Donna Abbott - First Mate

Donna earned her stripes the REALLY old fashioned enduring the rigors of passage making for the thrill of exploring exotic ports across the globe.


Sarah Abbott - Deck Swab

Sarah is the newest member of the family and crew. Despite her limited sailing experience, she jumped right in to life on the high seas. Her fresh and enthusiastic perspective on cruising help make the Red Sea Chronicles so special.


David Abbott - Cameraman/Director/Editor/Narrator/Composer

David shot over 170 hours of footage on the voyage from Australia to Florida. He then spent a year and a half on dry land editing and producing the Red Sea Chronicles DVD. In addition to the narrating the film, David also scored, performed, and recorded the entire soundtrack for the project.


Wendy Abbott - Voice of Ninja Crab

Wendy is the daughter of Capt Dave and Donna. She sailed on Exit Only from Florida to New Zealand. Wendy guest stars as the voice of a Ninja Hermit Crab in the Red Sea



10. The Red Sea Chronicles is an affordable CHRISTMAS gift for the sailor in my life.  Where else can I get a totally awesome gift for only twenty bucks?  
 9. I work hard for a living, and I deserve to reward myself with the Red Sea Chronicles.  
 8. My Dream Machine could use a shot in the arm, and the Red Sea Chronicles will give it the boost that it needs.  
 7. Every minute spent watching The Red Sea Chronicles extends my life by a full year.  
 6. I want to see what it's like to cruise on a catamaran before I spend a bazillion dollars purchasing one.  
 5. I want to see how a catamaran handles in heavy weather.  
 4. I want to see the Storm Management video so I understand what I need to do when I get in a storm at sea.  
 3. If I buy The Red Sea Chronicles, then Maxing Out Media will start production on two new DVD's - Australia to the Red Sea, and Med Sea to the Caribbean.  
 2. I like the Maxing Out web site, and I would like to support the website by purchasing their DVD.  
 1. After watching the Red Sea Chronicles, I can finally see myself sailing on the ocean of my dreams.


"Story, quality, music, people, boat... Just excellent."

e got the DVD yesterday and watched it last night (we had no problem with the different format at all), what a great adventure and well put together DVD it was entertaining as well as informative and funny at times, a great combination. Well done you guys are natural movie stars, Laura and I watched the DVD twice and I am sure we will watch it many more times in the future."

I hope you guys are going to make more DVDís of your previous sailing trips for us to enjoy."

"Amazing...Just watched your dvd The Red Sea Chronicles for the third time today...I called my boss at home and turned in my notice...I'm going sailing!"

"The best cruising video to date from any source and should be on the shelf of every one who shares the cruising spirit even if only in dreams."

"...a great video that transported me from a damp, cold day in Wales to cruising aboard Maxing Out in the Red Sea - pure nectar."

"The only "problem" is that this has left me wanting more of the same stuff, just from some of the other places Maxing Out has visited!"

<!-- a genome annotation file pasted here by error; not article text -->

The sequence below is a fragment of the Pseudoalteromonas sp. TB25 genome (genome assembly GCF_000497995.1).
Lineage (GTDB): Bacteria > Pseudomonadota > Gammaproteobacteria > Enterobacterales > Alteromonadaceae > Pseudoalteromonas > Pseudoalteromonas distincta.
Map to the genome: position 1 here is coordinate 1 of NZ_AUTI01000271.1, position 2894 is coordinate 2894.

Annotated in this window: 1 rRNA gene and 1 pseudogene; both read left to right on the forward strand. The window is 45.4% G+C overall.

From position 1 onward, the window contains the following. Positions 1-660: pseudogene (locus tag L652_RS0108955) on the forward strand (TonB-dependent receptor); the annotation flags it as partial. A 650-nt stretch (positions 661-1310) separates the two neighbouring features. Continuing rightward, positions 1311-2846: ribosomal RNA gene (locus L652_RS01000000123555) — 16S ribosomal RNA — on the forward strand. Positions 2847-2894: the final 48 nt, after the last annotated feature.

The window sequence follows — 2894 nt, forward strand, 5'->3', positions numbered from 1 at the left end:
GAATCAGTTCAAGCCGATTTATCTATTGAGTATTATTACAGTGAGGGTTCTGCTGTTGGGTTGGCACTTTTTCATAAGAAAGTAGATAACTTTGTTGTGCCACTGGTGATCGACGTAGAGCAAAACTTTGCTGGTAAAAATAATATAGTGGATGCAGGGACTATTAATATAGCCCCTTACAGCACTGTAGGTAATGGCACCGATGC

"Thumbs up. I also wish the entire circumnavigation was documented, but this small portion in the Red Sea is excellent. Well done."

I just watched the Red Sea Chronicles and second what all the others have said. I'd love to see a whole series of Maxing Out DVDs...Good job!"

Red Sea Chronicles DVD Previews

The Red Sea Chronicles is now available!

  We are attacked by flying fish as we cross the Indian Ocean on our way to Salalah, Oman. When we make landfall, the local suq (market) helps us regain our land legs.


  The riskier side of world cruising. In this episode we prepare to sail through "Pirate Alley" in the Gulf of Aden

  We arrive in Aden with a damaged alternator and are delighted to find a superb local machine shop. As we prepare to leave, fellow cruisers are attacked by pirates.

  We must sail through the notorious Bab el Mandeb (Gate of Sorrows) to enter the Red Sea. 50 knot winds and relentless sandstorms are ready and waiting on the other side




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Blue Water





Storm Management Offshore
Parachute Sea Anchor Chainplates
When To Deploy Chutes and Drogues

The Almost Never Fail Catamaran Anchoring System
How Big Should Your Anchor Be?
Far Horizons
Tsunami Damage - The Starboard Bow Takes A Licking
Everywhere, Everything
Go West Young Man - Seasteading
Beam Me Up Scotty

Ten Reasons Why Night Sailing Rocks
When Are You Coming Home?

Sailing to Borneo to See Wild Orangutans
Double Headsail Downwind Sailing
Grand Schemes And Other Important Things
Rigging Emergency Prevented - Listening To Your Boat

Dreams Do Come True
I Have A Dream

I Am Wandering, But Not Lost
Missing Out
The Facts of Life

Red Sea Rigors and Rumors
Never Surrender Your Dreams
Red Sea Sunsets

Exit Only Survives the Global Tsunami
The Sea Is So Big and My Ship Is So Small

34 Things I Learned in 33,000 Miles
Space Travel

Ten Disasters I Was Afraid Of That Never Happened
Kissing Cobras

Pirates of The Malacca Straits
The Tree That Wanted To Eat My Boat

Offshore Dream Machine for Circumnavigation
The Facts of Life Rafts

Surviving the Savage Seas
Abbott Drogue - Adjustable Medium Pull Drogue
You Must Know The Sea

Listen to the Sound of Your Dreams
Clouds Are a Sailor's Friend

Exit Only
Life Is Good
Getting Connected

First You Think It, And Then You Do It
My Addiction
Cook's Look at Lizard Island

I've Got Trade Wind Dreams
Storms Come and Go
Go Ahead.  Live Your Dreams.
The Next Step

Take Care of Your Autopilot So It Takes Care of You
Danger Zones On Board Exit Only